Chris Colombus, the director of gems such as Home Alone and Mrs. Doubtfire, might just be mentally stuck in the 1990s in this holiday schlockfest.
A couple of years ago I reviewed The Chrismas Chronicles, a Kurt Russel action-hero flick disguised as a Christmas holiday movie. An odd blend of Hallmark family moments that paid homage to Kurt Russel’s action hero career in movies like Escape New York,what made the movie oddly fantastic was in its tough-guy Santa Claus. A man all about checking things off his naughty list in really funny and oddly entertaining ways.
Which is why it’s incredibly befuddling that The Christmas Chronicles 2 does away with all of that in the first half-hour of this nearly two-hour movie. Instead, focusing in on its supporting characters, with a boring plot about embracing new types of family, and little motivation or pull outside the awestricken Santa lore this movie tries desperately to establish. For some very strange reason, this movie is less action-hero and more outright fable fantasy. Like a terrible version of Lord of the Rings or even the movie Thor, as this sequel’s entire drive lies in its overdone CGI and more importantly, its Christmas magic.
There is a lot of magical fantasy in this movie that nobody asked for in any way, shape, or form. Items like the elven forged Star of Bethlehem, Santa’s natural acumen for Christmas Sourcery, and tons-and-tons of elves. Cute Furby-looking Pikmen Smurfs, which are creatures with their own language and culture, and even have a Gargamel type of character taken off the Belshnickel of lore. Which reminded me about that episode of The Office. An episode which I honestly wished I had been watching instead, several times throughout this movie.
In the original Christmas Chronicles, Kate and Teddy Pierce, after losing their father, go on a quest to help Santa Claus finish delivering presents to children across the world. Hijinks ensue but ultimately they save Christmas. All in a simple plot completely driven by Kurl Russel’s Santa.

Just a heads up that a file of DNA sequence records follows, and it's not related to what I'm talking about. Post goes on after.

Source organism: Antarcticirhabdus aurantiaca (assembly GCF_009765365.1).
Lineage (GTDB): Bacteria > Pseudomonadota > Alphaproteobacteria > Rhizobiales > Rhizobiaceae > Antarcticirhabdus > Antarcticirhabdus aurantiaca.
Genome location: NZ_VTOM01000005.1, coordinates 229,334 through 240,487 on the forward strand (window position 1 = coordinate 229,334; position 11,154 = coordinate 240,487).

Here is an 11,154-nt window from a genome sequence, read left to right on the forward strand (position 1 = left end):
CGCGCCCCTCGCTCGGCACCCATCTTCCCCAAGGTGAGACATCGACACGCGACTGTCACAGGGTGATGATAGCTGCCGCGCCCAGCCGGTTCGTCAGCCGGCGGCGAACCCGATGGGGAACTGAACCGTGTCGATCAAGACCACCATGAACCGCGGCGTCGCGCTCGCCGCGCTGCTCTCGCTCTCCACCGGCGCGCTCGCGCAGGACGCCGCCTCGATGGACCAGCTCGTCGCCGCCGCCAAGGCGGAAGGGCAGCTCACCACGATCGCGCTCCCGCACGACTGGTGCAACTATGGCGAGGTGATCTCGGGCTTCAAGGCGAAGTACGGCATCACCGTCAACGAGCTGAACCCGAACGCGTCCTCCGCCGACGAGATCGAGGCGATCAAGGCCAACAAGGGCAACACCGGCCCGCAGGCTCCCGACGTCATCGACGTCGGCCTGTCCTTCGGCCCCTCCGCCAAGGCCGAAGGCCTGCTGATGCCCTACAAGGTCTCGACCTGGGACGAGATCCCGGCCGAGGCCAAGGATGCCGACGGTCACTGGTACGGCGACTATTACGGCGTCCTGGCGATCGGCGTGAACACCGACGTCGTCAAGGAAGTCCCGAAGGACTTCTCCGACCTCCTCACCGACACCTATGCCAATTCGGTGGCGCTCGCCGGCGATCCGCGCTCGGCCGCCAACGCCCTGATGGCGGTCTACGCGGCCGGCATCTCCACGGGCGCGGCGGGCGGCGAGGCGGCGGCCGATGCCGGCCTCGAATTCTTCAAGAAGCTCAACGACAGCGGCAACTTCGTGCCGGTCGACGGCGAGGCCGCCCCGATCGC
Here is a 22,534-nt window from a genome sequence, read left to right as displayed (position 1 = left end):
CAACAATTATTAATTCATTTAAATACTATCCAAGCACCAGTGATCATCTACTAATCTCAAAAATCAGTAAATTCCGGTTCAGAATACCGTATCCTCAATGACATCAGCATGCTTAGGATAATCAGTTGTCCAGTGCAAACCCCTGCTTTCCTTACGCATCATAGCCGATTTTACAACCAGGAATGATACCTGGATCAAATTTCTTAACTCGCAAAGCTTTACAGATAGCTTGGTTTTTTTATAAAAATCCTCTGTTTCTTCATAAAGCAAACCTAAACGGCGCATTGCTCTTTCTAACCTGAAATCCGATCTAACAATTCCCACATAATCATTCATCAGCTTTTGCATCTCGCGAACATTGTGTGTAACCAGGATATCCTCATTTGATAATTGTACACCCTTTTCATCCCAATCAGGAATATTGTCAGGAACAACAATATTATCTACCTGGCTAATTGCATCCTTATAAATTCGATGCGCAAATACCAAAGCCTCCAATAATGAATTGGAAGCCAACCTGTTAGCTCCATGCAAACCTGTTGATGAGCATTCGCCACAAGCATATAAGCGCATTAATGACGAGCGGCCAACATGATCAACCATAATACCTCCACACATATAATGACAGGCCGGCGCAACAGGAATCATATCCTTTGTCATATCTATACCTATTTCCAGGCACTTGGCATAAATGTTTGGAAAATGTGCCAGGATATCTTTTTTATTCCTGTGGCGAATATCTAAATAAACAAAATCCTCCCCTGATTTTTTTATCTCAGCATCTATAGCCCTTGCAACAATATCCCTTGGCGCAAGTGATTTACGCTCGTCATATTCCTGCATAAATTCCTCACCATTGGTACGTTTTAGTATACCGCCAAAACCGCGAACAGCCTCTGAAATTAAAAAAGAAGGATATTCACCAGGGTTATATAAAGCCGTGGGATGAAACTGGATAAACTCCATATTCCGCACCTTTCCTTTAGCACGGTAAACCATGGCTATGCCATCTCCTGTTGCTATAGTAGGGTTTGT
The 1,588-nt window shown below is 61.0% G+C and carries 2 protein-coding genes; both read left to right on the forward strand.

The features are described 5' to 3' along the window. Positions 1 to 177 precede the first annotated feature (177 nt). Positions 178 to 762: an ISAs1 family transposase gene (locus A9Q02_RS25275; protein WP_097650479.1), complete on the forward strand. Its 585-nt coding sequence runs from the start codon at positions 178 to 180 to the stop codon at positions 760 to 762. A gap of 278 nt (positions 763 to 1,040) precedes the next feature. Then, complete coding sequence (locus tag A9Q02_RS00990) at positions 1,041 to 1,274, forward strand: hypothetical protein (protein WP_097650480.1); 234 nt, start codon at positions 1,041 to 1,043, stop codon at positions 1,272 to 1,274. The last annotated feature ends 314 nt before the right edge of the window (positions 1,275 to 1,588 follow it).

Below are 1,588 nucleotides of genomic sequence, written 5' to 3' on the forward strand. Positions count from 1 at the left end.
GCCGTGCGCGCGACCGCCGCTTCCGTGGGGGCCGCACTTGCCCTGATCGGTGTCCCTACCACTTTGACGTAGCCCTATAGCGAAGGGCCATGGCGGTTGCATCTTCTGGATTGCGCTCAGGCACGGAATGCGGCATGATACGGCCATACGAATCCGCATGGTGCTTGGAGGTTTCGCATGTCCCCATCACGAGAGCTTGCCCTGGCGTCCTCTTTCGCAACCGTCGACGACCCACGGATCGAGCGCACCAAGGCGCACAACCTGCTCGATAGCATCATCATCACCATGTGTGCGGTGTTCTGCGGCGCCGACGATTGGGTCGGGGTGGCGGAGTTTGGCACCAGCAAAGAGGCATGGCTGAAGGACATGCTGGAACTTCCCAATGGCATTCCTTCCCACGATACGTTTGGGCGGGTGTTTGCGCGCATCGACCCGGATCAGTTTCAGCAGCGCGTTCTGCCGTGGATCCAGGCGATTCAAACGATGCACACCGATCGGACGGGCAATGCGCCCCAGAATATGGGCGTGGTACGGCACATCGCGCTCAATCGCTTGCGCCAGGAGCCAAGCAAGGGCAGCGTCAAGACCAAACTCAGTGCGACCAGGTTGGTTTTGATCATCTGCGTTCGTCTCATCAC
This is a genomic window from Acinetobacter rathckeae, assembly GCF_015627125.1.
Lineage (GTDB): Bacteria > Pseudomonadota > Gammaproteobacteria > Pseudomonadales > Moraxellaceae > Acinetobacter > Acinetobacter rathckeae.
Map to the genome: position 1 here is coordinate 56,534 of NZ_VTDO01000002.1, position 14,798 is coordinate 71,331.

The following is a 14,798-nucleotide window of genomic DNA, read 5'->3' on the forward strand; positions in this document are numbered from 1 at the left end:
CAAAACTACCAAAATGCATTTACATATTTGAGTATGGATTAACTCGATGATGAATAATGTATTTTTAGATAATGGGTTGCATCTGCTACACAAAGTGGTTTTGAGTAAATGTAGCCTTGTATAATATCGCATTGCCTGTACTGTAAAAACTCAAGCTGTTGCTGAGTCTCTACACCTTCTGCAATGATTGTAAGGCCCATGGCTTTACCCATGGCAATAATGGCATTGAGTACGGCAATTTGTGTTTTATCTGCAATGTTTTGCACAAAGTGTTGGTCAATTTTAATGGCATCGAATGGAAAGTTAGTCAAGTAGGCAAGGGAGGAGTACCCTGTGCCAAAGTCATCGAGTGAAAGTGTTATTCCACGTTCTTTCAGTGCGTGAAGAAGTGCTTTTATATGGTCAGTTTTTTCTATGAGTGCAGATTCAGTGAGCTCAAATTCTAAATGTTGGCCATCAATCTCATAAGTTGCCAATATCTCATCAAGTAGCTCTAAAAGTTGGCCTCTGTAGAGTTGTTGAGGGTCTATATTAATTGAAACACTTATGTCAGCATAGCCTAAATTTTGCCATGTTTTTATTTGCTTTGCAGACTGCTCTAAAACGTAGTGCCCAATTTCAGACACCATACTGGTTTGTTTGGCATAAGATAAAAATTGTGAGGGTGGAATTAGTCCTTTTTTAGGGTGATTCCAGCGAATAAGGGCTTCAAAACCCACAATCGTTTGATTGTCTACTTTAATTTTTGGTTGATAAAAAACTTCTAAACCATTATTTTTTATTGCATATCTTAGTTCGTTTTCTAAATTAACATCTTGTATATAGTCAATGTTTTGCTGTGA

In this one, it’s less about saving the day and more about all-out warfare (yes I’m just as confused by that sentiment as you are)? As a story unfolds about how the talented Belshnickel the elf (played by Julian Dennison) pulled a Lucifer against Santa, believing himself better than the humans his kind slaved away for. In turn, he was cursed and turned into the one thing he hates the most: humans. Saddened by this Belshnickel seeks to usurp Santa’s role and desires to create his own Chrismas empire in the South Pole.
It’s ridiculous. But it doesn’t fully ruin a movie in a title such as this. So to make it even better, the story begins in a bizarre plot in Cancun Mexico where Kate spends Christmas with her potentially new stepbrother, Jack. Kate doesn’t like her mom’s new boyfriend and somewhere along the lines, the themes of embracing new family and change come to mind.